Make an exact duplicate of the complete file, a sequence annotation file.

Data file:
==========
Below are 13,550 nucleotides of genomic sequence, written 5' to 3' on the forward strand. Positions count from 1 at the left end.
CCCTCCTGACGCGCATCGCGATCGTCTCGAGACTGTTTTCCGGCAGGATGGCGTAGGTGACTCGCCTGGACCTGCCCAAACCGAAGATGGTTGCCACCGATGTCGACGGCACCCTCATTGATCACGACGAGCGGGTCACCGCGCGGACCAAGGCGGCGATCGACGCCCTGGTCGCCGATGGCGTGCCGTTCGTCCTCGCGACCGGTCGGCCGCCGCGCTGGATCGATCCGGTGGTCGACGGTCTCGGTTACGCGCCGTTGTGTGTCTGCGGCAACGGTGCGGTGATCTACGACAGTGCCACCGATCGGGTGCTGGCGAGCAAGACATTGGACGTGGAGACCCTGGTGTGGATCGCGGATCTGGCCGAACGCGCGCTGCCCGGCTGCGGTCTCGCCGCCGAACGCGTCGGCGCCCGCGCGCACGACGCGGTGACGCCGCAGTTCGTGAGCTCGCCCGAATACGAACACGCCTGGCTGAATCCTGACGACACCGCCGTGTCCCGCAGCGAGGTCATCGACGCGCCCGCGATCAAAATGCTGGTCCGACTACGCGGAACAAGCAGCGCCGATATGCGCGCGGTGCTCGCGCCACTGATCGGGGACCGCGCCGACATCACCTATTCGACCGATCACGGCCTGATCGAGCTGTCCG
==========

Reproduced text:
Below are 13,550 nucleotides of genomic sequence, written 5' to 3' on the forward strand. Positions count from 1 at the left end.
CCCTCCTGACGCGCATCGCGATCGTCTCGAGACTGTTTTCCGGCAGGATGGCGTAGGTGACTCGCCTGGACCTGCCCAAACCGAAGATGGTTGCCACCGATGTCGACGGCACCCTCATTGATCACGACGAGCGGGTCACCGCGCGGACCAAGGCGGCGATCGACGCCCTGGTCGCCGATGGCGTGCCGTTCGTCCTCGCGACCGGTCGGCCGCCGCGCTGGATCGATCCGGTGGTCGACGGTCTCGGTTACGCGCCGTTGTGTGTCTGCGGCAACGGTGCGGTGATCTACGACAGTGCCACCGATCGGGTGCTGGCGAGCAAGACATTGGACGTGGAGACCCTGGTGTGGATCGCGGATCTGGCCGAACGCGCGCTGCCCGGCTGCGGTCTCGCCGCCGAACGCGTCGGCGCCCGCGCGCACGACGCGGTGACGCCGCAGTTCGTGAGCTCGCCCGAATACGAACACGCCTGGCTGAATCCTGACGACACCGCCGTGTCCCGCAGCGAGGTCATCGACGCGCCCGCGATCAAAATGCTGGTCCGACTACGCGGAACAAGCAGCGCCGATATGCGCGCGGTGCTCGCGCCACTGATCGGGGACCGCGCCGACATCACCTATTCGACCGATCACGGCCTGATCGAGCTGTCCG